Jennani Durai – Straits Times Indonesia
Nearly 700 Muslims in Singapore have had to abandon their hajj pilgrimage plans at the eleventh hour after they failed to get the visas promised by their travel agents.
The would-be pilgrims need visas to perform the hajj at Mecca in Saudi Arabia. But even though Singapore was allocated 2,180 visas this year, an additional 652 people applied.
The Saudi authorities, however, did not approve these additional ones, which are categorised as “goodwill visas.”
They had been requested by the Association of Muslim Travel Agents of Singapore (Amtas), and the request was supported by the Saudi ambassador.
A further glitch in the application process meant that some of those who appealed for goodwill visas managed to get the official visas, while those who qualified for the official ones did not get them.
In a statement last night, Amtas said this was “a deeply disappointing turn of events for the community.”
It said it had approached Jamil Mahmoud Merdad, the Saudi ambassador to Singapore, for help in procuring additional visas, and he had assured them that they would get them.
Last year, some 400 goodwill visas were issued by the Saudi Embassy.
However, the association found out last week that additional hajj visas could not be processed and generated once the approved number of hajj places for Singapore – 2,180 – had been reached.
The kingdom controls the number of visas given out – limiting them to just 0.1 percent of the Muslim population in each country – to control crowds in Mecca and Medina during the hajj season.
The hajj is one of the five basic requirements of Islam, which all Muslims who have the means should perform at least once in their lifetime. It costs at least $6,000 per person.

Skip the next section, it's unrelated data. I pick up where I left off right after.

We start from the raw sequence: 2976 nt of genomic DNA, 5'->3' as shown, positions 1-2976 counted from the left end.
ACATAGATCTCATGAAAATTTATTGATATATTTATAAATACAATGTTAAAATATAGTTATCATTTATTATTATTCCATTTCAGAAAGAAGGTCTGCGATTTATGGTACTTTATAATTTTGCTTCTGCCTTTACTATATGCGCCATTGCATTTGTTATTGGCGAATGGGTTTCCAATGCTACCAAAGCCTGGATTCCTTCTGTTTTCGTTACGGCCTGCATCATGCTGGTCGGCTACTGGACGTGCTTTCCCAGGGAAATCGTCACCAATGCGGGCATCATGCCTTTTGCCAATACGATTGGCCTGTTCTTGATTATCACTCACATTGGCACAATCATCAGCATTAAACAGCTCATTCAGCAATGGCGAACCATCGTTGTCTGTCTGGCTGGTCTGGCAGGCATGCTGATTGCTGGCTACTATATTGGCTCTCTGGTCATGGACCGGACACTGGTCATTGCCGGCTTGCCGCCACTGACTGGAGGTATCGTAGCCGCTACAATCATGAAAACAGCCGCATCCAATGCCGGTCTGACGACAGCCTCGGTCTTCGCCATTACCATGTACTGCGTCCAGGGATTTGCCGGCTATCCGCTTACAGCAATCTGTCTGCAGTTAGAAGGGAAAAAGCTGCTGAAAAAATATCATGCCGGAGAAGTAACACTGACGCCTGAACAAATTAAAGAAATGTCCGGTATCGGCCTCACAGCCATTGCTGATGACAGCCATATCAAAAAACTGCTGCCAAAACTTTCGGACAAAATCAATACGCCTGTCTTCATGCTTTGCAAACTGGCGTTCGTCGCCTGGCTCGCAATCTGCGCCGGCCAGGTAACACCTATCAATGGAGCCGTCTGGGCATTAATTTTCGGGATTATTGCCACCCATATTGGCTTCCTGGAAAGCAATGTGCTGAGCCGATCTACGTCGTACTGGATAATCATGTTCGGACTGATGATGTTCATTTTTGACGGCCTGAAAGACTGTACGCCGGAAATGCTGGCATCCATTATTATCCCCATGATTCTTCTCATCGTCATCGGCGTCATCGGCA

The hajj is performed in the days leading up to and after Hari Raya Haji, which falls on Nov 6 this year.
Last night, some 700 people who were slated to travel with T.M. Fouzy Travel and Tours showed up at the An-Nadhah Mosque in Bishan to hear the agency’s chief executive explain what had happened. Among those who turned up were pilgrims who had already received their visas, and several who had been rejected but were still hopeful.
Nur Zahira Mohamed Ali was there to support her mother, Madam Faridah Kadir Mastan, 56, who was still fretfully waiting to see if she would get a visa.
“She’s already told everyone she’s going, so she will be quite sad,” said Zahira, 25.
This year, Singapore was originally allocated just 680 visas. On the appeal of the Minister-in-charge of Muslim Affairs, Yaacob Ibrahim, another 1,500 visas were allocated, making a total of 2,180.
The applicants who have a right to these are given category A and B visas. These are typically pilgrims who are older and have never performed the hajj.
Those who did not get the official visas but appealed for the goodwill visas were placed in categories C and D.
But an Islamic Religious Council (Muis) statement last night revealed that “some 316 visas had already been issued by the embassy to the appeal cases (category C and D) before category A and B applications were fully processed”.
The Saudi Embassy then said that no more visas could be issued, denying 316 category A and B applicants the visas they should have received.
Among that number was Madam Habibah S. D., a civil servant.
The 46-year-old said she had applied last year to go on this year’s hajj.
“Those of us who were within the original 2,180 deserve an explanation as to why this has happened,” she said. “I am very disappointed. I had taken time off work and made all the arrangements.”
Muis last night said that Yaacob had appealed to the Saudi authorities to allow the affected category A and B applicants to be issued their visas. But the appeal was unsuccessful.
It added that it will now give priority to these applicants to perform their hajj next year. It also urged the applicants to either seek a full refund from their travel agents or to agree to keep their fees for use next year.
Last night, Tengku Mohamad Fouzy, owner of T.M. Fouzy Travel and also the president of Amtas, told the 700 pilgrims at the mosque that his agency would bear the cost of the mishap.
A few times during his impassioned speech, he asked the crowd if they were angry – to which they murmured “no.”
He appealed to them to accept the outcome with open hearts, as the purpose of the trip was religious.
He said in Malay: “It may be a blessing in disguise. If you don’t get to go this year, perhaps it is because there is something better for you next year.”
Reprinted courtesy of Straits Times Indonesia. To subscribe to
Straits Times Indonesia and/or the Jakarta Globe call 021 2553 5055.